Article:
SYRIA (ACN News): A senior bishop in Syria has described how the country is “locked in a murderous stalemate” and has told how his people say farewell to one another after Sunday Mass uncertain if they will meet again.
Archbishop Samir Nassar of Damascus emphasised that the Syrian people were being “subjected to enormous pressures” with economic disaster and conflict spread to almost every town.
In a statement to Catholic charity Aid to the Church in Need, Archbishop Nassar wrote that people were desperate to leave the country but could not obtain visas after the closure of embassies in Damascus.
He also reported how young people in particular felt abandoned to their fate by the outside world, which they felt was not doing enough to help them.
Several thousand people have been killed since protests against the Syrian regime began in March last year.
“Syria appears to be locked in a situation of murderous stalemate,” the archbishop, a Maronite-rite Catholic prelate, said.
“This inescapable situation is stoking the fears of the faithful who say goodbye to each other at the end of each Mass, so uncertain are they of what the future might hold.”
Archbishop Nassar stressed how the most vulnerable in Syria were suffering the most from the conflict which was “paralysing the country”.
“The little (people) are subjected to enormous pressures and sufferings that only grow with the passing of time and the hatred that divides and the poverty that is spreading,” he wrote.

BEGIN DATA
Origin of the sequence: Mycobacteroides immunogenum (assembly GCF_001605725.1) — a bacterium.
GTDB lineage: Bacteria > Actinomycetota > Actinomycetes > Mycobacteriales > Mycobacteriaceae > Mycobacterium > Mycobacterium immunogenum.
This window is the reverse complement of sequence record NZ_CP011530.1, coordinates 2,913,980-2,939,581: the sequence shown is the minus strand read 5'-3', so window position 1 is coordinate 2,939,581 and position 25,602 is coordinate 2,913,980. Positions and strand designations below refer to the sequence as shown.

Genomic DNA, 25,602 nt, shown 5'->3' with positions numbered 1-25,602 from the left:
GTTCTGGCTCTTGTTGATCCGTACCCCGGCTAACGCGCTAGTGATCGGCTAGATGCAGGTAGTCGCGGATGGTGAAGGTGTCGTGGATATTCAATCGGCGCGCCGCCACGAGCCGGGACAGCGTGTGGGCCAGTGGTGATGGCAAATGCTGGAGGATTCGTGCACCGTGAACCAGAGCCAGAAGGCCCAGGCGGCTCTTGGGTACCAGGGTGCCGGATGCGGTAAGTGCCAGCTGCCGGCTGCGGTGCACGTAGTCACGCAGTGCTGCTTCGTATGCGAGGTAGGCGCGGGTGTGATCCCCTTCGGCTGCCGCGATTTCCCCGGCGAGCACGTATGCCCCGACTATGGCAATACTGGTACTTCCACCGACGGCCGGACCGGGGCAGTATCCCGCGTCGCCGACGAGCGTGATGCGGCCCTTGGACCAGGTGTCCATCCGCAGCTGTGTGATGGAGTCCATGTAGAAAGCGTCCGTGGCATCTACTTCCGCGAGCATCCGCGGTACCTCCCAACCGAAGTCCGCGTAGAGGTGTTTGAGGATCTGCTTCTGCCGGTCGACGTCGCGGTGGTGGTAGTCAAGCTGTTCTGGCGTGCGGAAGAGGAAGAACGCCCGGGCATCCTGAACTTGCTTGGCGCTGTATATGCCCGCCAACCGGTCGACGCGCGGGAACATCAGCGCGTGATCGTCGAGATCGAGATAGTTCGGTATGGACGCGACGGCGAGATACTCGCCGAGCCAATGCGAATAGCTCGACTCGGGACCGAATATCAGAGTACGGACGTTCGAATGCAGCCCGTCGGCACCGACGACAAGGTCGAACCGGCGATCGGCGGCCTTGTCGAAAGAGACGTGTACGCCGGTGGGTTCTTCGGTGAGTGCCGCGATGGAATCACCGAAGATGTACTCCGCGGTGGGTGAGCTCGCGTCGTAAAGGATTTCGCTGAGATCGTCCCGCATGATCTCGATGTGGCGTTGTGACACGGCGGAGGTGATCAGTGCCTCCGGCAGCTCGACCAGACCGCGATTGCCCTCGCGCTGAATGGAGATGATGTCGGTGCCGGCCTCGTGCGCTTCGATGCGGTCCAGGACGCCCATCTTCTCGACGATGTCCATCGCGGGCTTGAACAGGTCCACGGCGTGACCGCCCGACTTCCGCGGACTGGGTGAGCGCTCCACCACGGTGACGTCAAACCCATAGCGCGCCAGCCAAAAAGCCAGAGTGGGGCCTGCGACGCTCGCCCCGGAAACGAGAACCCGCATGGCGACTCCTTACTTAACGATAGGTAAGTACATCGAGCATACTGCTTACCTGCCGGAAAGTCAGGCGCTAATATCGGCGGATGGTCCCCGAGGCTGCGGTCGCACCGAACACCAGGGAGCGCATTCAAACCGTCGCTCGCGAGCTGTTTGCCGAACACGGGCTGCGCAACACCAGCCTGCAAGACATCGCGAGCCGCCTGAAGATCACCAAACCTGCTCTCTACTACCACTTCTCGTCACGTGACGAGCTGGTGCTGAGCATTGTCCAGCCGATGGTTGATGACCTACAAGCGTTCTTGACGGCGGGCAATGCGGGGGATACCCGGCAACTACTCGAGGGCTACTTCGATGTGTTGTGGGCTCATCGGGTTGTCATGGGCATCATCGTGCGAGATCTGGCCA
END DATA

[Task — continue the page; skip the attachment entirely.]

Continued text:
The problems of destruction and displacement caused by war were, he said, compounded by economic crisis most notably economic embargo, inflation, massive currency devaluation and huge unemployment.
“The young people in first-time employment, who have been the victim of mass lay-offs, take a very dim view of this diplomatic embargo which has only made their plight still worse,” Archbishop Nassar said.
“The (young people) think the world no longer wants anything to do with us and is closing the door on us.”
Highlighting the people’s feeling of isolation, the archbishop thanked ACN for its concern and prayers.
“As we enter the season of Lent, we do so in silence, our hands empty, our hearts constricted and our gaze fixed on the risen Christ, who will guide our steps on the path of forgiveness and peace,” he said.
In an introductory message accompanying the statement, he told ACN projects co-ordinators that “morale is so low” in Syria.
“Thank you very much ACN for your commitment and your effort in comforting us during our suffering,” he said.
“The situation is changing every day. It is impossible to know what is going to happen. We are living from day to day.”
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